His decisions were just as lightning fast, and unforgiving. It was quite scientific, for being so ad hoc. He split down ideas to their tiniest parts, unrelenting in his direction.

 I have been agonizing over a manuscript since 2009. I have rewritten it eleven times. I spent money on a professional editor to clean up and improve the quality of my work. And I then last night, I sat down and talked to her about my story.

 Nothing about my stories is particularly well thought out. I’m a pantser – I ride the waves of my imagination and fill in everything as I need it. This doesn’t allow for certain basic tricks – foreshadowing foremost among them.

 I have a good story, I believe that. However, to make it a great story, would require me to bust back down to scraps and rewrite it AGAIN. This time, with a goddamn plan.

 Now, here’s my decision. Go forward and spend around a year once again reworking a story that has eluded my grasp for almost four years? Or abandon a work that I’ve invested a few hundred dollars and a lot of hours into?

 My decision came to this: I’m going to walk away. I have been working on this work for a long time, and it was my practice run. It’s a fun story, I feel it can be something. But, if I choose to put it down today, I can come back to it in a year or two, and look at it with fresh eyes. I can take what I’ve learned and apply it to fresh stories that haven’t worn grooves in my head, and keep it moving.

 My editor gave me something that I never had before – her undivided attention and professional know-how. I have had my work edited before, by friends with talent of their own, but they were doing the work for free, and consequently everything had priority over what I’d written. Working with her went far beyond me handing her money. She gave me feedback, perspective, and an education. A one-on-one teacher just for me.

 Now, though, I feel the pressure to produce; pressure from myself, pressure from my friends, and from my readers. I want to put out a book a year, but I don’t have the skills quite yet to churn out that kind of product. I feel the loss of this work, even though I have a get-out-of-jail free card and can change my mind at any time, and it makes me sad.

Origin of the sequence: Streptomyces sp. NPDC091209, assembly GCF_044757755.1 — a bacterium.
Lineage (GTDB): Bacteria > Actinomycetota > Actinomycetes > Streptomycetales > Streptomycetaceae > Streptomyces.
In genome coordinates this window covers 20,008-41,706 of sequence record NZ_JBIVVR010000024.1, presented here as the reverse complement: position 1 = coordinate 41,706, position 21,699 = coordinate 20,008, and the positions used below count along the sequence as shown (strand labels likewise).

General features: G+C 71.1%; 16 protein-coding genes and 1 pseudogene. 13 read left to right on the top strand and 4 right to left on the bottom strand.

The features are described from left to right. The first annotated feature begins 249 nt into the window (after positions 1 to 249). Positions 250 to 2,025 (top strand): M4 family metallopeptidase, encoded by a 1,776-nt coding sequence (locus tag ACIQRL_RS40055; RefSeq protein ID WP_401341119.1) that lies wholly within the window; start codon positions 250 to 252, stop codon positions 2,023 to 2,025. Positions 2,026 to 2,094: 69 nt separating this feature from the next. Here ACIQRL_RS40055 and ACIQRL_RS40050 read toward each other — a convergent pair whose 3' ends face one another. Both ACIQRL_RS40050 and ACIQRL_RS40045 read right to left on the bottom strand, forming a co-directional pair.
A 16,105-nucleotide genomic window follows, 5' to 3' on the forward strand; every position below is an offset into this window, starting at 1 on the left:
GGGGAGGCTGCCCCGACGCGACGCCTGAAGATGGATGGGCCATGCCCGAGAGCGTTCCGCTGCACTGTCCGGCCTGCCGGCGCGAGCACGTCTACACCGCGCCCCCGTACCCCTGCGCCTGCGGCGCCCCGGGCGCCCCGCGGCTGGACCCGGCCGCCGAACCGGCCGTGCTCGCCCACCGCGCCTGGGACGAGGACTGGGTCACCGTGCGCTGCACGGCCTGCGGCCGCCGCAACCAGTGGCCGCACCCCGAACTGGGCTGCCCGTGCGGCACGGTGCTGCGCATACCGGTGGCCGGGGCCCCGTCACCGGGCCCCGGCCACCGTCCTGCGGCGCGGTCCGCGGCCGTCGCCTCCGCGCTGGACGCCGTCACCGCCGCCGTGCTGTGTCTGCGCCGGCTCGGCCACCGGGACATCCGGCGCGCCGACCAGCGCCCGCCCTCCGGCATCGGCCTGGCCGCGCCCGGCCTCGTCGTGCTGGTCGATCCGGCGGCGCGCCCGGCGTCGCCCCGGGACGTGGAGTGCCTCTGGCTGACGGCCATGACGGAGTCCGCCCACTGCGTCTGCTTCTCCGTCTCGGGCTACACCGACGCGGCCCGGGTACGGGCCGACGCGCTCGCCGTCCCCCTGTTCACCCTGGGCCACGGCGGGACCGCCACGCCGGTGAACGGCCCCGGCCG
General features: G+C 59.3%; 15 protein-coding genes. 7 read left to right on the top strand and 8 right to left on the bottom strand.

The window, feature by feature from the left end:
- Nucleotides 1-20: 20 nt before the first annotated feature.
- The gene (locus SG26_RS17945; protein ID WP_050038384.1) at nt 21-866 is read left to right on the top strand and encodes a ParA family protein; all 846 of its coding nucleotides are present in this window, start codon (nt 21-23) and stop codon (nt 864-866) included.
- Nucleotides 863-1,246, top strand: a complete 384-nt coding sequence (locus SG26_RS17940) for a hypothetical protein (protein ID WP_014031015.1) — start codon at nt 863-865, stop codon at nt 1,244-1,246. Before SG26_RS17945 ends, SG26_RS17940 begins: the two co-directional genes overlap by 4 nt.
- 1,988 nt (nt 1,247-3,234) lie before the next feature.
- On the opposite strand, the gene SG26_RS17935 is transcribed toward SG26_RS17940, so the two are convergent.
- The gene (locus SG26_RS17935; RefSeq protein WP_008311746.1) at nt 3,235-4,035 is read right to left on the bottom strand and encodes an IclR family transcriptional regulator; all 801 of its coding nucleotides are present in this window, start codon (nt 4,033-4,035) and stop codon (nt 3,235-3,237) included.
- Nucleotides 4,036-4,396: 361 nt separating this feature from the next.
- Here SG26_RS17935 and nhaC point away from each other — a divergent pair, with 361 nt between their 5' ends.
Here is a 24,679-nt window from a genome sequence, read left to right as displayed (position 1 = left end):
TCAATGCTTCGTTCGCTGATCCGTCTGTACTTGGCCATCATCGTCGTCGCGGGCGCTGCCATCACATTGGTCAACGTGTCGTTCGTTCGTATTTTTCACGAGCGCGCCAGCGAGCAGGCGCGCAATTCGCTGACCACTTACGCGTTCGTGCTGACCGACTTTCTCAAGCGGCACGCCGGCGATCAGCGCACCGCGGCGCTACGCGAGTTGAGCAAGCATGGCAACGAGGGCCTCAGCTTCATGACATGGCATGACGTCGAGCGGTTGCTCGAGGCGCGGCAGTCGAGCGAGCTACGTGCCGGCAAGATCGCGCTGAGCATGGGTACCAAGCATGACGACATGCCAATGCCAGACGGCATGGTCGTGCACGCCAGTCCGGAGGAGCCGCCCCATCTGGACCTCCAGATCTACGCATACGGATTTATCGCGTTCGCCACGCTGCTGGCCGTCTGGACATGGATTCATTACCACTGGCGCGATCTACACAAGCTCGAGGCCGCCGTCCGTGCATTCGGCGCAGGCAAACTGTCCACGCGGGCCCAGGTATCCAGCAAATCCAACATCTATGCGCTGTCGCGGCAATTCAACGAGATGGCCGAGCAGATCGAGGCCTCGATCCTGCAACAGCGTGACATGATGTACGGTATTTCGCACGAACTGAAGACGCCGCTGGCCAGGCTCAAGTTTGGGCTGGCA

This was a big step for me, deciding to step away from the sheltering arms of my talent and walk into the light of learning a skill. The stories will always be mine, but I’m ready to take them as far as they need to go.

My final thought here is that I am learning from my CEO. Today I’m dropping my manuscript, tomorrow I’m picking up the pen again for a new project.

 

 

Full Circle

Once upon a time, I met a magical girl with a singular talent. My fairy godmother directed her my way, and when she approached me, she said, “I heard you write.”

A beautiful relationship was born. The magical girl was called, HG, and she could draw like no one I’d met before. She followed her talent into the arms of a kingdom known as Disney, but she liked having pet projects, and I was one of those.

Then, alas, like all fairy tales, the challenges mounted, and HG and I both had more and more come between us. Work, family, obligations, there was never enough time for our poor project and it slipped into the slumber of forgotten dreams.

This would normally be where the story ends. I have been a party to many projects that ended in a puff of smoke and a sigh. It’s how we learn. Projects are almost always ill-advised, and we try them anyway, learn what we can from them, and then take it with us.

In this case, that is exactly what happened. HG learned project management while she was drawing, and I learned how to strategize a story before writing it. It is not enough to be a writer or an artist any longer. In order to produce a product, there must be a plan.

Plans scare artists of every stripe. Plans are the bane of the creative mind. If you let them be.